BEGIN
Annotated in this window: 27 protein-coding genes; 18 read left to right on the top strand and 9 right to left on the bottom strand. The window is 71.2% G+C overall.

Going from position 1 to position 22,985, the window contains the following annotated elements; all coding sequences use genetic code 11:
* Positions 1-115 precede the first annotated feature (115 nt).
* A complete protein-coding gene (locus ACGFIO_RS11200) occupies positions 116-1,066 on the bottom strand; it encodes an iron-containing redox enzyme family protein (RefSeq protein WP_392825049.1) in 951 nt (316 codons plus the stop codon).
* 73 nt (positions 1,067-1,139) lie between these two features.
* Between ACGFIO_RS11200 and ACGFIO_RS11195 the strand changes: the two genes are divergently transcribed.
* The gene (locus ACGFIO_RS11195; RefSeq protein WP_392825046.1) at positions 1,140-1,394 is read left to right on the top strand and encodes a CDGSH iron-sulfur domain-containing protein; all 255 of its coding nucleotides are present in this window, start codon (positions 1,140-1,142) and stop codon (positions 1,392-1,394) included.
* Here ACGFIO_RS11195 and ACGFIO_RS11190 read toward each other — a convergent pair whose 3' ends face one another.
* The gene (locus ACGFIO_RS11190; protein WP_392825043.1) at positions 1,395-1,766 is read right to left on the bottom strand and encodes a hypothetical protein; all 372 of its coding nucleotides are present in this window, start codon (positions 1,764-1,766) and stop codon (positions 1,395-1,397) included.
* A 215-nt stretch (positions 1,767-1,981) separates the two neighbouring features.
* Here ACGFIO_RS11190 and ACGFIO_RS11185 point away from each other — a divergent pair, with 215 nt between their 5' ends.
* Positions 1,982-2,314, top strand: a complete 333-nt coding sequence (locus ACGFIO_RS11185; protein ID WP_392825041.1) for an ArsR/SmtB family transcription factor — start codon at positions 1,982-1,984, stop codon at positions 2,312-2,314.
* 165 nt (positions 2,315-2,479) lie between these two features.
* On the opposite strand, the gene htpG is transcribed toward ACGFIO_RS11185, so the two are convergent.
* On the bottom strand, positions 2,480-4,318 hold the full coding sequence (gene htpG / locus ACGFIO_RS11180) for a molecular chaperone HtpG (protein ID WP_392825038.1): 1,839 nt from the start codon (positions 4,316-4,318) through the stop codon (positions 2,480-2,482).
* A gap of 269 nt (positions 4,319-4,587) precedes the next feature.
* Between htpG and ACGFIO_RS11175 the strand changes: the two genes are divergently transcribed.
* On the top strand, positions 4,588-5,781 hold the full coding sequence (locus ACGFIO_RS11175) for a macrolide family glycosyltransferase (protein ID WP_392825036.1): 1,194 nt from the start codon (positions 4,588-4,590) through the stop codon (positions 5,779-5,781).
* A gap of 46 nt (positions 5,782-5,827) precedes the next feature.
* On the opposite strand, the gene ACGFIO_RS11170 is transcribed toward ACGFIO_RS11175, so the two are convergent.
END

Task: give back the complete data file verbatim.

Annotated in this window: 27 protein-coding genes; 18 read left to right on the top strand and 9 right to left on the bottom strand. The window is 71.2% G+C overall.

Going from position 1 to position 22,985, the window contains the following annotated elements; all coding sequences use genetic code 11:
* Positions 1-115 precede the first annotated feature (115 nt).
* A complete protein-coding gene (locus ACGFIO_RS11200) occupies positions 116-1,066 on the bottom strand; it encodes an iron-containing redox enzyme family protein (RefSeq protein WP_392825049.1) in 951 nt (316 codons plus the stop codon).
* 73 nt (positions 1,067-1,139) lie between these two features.
* Between ACGFIO_RS11200 and ACGFIO_RS11195 the strand changes: the two genes are divergently transcribed.
* The gene (locus ACGFIO_RS11195; RefSeq protein WP_392825046.1) at positions 1,140-1,394 is read left to right on the top strand and encodes a CDGSH iron-sulfur domain-containing protein; all 255 of its coding nucleotides are present in this window, start codon (positions 1,140-1,142) and stop codon (positions 1,392-1,394) included.
* Here ACGFIO_RS11195 and ACGFIO_RS11190 read toward each other — a convergent pair whose 3' ends face one another.
* The gene (locus ACGFIO_RS11190; protein WP_392825043.1) at positions 1,395-1,766 is read right to left on the bottom strand and encodes a hypothetical protein; all 372 of its coding nucleotides are present in this window, start codon (positions 1,764-1,766) and stop codon (positions 1,395-1,397) included.
* A 215-nt stretch (positions 1,767-1,981) separates the two neighbouring features.
* Here ACGFIO_RS11190 and ACGFIO_RS11185 point away from each other — a divergent pair, with 215 nt between their 5' ends.
* Positions 1,982-2,314, top strand: a complete 333-nt coding sequence (locus ACGFIO_RS11185; protein ID WP_392825041.1) for an ArsR/SmtB family transcription factor — start codon at positions 1,982-1,984, stop codon at positions 2,312-2,314.
* 165 nt (positions 2,315-2,479) lie between these two features.
* On the opposite strand, the gene htpG is transcribed toward ACGFIO_RS11185, so the two are convergent.
* On the bottom strand, positions 2,480-4,318 hold the full coding sequence (gene htpG / locus ACGFIO_RS11180) for a molecular chaperone HtpG (protein ID WP_392825038.1): 1,839 nt from the start codon (positions 4,316-4,318) through the stop codon (positions 2,480-2,482).
* A gap of 269 nt (positions 4,319-4,587) precedes the next feature.
* Between htpG and ACGFIO_RS11175 the strand changes: the two genes are divergently transcribed.
* On the top strand, positions 4,588-5,781 hold the full coding sequence (locus ACGFIO_RS11175) for a macrolide family glycosyltransferase (protein ID WP_392825036.1): 1,194 nt from the start codon (positions 4,588-4,590) through the stop codon (positions 5,779-5,781).
* A gap of 46 nt (positions 5,782-5,827) precedes the next feature.
* On the opposite strand, the gene ACGFIO_RS11170 is transcribed toward ACGFIO_RS11175, so the two are convergent.